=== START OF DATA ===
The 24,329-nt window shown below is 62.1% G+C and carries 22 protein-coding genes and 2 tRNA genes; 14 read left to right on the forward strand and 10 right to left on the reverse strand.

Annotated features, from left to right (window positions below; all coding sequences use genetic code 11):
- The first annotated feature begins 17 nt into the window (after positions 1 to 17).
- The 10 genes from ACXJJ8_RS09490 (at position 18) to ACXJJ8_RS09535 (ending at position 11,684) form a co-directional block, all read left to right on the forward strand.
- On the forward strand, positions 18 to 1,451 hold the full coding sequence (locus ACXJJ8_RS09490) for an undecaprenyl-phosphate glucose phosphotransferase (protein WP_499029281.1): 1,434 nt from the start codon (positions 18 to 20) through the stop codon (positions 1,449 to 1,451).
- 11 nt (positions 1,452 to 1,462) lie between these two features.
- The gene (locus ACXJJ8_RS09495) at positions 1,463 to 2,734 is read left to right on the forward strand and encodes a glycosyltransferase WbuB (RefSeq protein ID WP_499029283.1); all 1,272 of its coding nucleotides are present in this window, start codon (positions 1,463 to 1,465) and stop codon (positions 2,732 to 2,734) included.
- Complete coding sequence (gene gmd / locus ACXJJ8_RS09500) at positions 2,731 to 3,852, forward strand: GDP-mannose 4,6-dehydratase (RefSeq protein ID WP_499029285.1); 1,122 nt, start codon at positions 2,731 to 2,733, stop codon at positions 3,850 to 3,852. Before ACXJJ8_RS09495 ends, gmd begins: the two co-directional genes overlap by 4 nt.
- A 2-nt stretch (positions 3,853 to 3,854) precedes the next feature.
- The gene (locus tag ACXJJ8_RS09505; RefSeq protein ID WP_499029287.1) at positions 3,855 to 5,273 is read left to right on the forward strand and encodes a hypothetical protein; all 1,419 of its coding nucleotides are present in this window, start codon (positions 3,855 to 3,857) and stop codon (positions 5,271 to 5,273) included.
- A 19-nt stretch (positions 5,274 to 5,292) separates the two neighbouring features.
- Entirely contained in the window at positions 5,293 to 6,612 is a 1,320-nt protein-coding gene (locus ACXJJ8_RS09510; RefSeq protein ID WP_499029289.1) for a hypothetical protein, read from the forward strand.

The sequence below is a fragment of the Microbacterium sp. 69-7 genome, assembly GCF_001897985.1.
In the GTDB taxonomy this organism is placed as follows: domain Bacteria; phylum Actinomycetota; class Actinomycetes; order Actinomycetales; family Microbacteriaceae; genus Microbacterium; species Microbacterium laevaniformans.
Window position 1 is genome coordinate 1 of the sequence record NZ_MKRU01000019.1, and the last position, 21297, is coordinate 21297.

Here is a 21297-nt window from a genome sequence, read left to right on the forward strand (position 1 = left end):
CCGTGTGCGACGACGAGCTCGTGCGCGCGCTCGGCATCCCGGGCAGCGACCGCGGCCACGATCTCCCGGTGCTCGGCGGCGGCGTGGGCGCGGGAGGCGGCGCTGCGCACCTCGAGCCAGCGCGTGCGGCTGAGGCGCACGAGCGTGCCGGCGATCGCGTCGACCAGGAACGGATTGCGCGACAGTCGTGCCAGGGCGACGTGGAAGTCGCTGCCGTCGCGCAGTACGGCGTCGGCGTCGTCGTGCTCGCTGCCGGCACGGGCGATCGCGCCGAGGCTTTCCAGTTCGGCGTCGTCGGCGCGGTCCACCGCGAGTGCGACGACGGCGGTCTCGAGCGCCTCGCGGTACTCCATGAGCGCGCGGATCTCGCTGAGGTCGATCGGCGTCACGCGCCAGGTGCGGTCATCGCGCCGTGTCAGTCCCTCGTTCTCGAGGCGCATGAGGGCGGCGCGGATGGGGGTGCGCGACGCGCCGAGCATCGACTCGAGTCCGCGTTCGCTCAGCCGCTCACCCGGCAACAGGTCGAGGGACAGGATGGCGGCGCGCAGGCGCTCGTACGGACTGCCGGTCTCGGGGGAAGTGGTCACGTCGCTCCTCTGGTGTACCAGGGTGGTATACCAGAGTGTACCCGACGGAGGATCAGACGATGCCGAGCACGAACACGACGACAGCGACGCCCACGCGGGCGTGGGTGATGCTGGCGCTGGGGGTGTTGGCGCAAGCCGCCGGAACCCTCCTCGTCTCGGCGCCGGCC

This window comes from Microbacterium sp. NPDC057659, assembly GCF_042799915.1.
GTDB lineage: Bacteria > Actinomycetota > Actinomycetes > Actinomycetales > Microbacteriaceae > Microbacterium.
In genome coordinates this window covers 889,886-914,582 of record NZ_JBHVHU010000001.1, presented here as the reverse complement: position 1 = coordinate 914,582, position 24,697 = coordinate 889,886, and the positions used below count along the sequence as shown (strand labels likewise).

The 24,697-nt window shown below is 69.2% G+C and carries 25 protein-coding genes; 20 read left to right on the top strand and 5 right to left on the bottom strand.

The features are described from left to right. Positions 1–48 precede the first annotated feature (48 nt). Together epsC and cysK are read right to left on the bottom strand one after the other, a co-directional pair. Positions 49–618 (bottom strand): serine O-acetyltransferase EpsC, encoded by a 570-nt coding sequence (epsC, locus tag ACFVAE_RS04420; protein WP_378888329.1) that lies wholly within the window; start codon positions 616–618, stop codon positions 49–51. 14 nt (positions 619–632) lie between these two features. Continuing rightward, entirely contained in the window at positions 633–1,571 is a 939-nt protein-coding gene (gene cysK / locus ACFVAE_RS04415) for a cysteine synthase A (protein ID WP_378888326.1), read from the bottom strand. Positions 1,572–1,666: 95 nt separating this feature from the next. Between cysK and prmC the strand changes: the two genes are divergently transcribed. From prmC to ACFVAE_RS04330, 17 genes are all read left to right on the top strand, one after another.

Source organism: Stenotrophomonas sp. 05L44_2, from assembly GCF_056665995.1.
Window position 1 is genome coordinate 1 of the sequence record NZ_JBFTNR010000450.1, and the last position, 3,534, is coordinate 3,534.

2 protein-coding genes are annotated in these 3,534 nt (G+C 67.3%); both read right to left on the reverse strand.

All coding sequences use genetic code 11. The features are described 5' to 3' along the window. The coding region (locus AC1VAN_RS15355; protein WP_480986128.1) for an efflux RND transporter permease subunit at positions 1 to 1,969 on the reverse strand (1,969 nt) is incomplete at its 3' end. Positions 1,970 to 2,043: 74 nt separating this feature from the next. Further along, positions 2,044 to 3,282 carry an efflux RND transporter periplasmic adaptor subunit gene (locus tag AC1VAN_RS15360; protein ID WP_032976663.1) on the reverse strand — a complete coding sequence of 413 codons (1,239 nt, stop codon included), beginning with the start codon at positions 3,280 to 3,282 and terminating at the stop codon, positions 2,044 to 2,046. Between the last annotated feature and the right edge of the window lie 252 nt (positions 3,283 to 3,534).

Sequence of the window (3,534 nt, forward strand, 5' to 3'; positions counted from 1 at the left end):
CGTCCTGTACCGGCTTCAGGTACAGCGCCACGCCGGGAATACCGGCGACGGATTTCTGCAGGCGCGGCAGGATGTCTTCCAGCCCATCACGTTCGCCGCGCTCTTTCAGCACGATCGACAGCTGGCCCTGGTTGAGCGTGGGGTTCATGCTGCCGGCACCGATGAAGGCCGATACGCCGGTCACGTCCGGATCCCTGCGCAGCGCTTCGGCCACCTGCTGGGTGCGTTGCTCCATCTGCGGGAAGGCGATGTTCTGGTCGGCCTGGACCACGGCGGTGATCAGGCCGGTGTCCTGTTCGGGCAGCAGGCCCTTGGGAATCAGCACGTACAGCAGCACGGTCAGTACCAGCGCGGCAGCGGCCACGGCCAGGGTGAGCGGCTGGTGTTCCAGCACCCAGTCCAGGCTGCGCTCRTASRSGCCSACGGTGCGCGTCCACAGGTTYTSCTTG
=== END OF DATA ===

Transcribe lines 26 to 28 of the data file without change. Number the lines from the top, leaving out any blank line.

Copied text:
All coding sequences use genetic code 11. The features are described 5' to 3' along the window. The coding region (locus AC1VAN_RS15355; protein WP_480986128.1) for an efflux RND transporter permease subunit at positions 1 to 1,969 on the reverse strand (1,969 nt) is incomplete at its 3' end. Positions 1,970 to 2,043: 74 nt separating this feature from the next. Further along, positions 2,044 to 3,282 carry an efflux RND transporter periplasmic adaptor subunit gene (locus tag AC1VAN_RS15360; protein ID WP_032976663.1) on the reverse strand — a complete coding sequence of 413 codons (1,239 nt, stop codon included), beginning with the start codon at positions 3,280 to 3,282 and terminating at the stop codon, positions 2,044 to 2,046. Between the last annotated feature and the right edge of the window lie 252 nt (positions 3,283 to 3,534).

Sequence of the window (3,534 nt, forward strand, 5' to 3'; positions counted from 1 at the left end):
CGTCCTGTACCGGCTTCAGGTACAGCGCCACGCCGGGAATACCGGCGACGGATTTCTGCAGGCGCGGCAGGATGTCTTCCAGCCCATCACGTTCGCCGCGCTCTTTCAGCACGATCGACAGCTGGCCCTGGTTGAGCGTGGGGTTCATGCTGCCGGCACCGATGAAGGCCGATACGCCGGTCACGTCCGGATCCCTGCGCAGCGCTTCGGCCACCTGCTGGGTGCGTTGCTCCATCTGCGGGAAGGCGATGTTCTGGTCGGCCTGGACCACGGCGGTGATCAGGCCGGTGTCCTGTTCGGGCAGCAGGCCCTTGGGAATCAGCACGTACAGCAGCACGGTCAGTACCAGCGCGGCAGCGGCCACGGCCAGGGTGAGCGGCTGGTGTTCCAGCACCCAGTCCAGGCTGCGCTCRTASRSGCCSACGGTGCGCGTCCACAGGTTYTSCTTG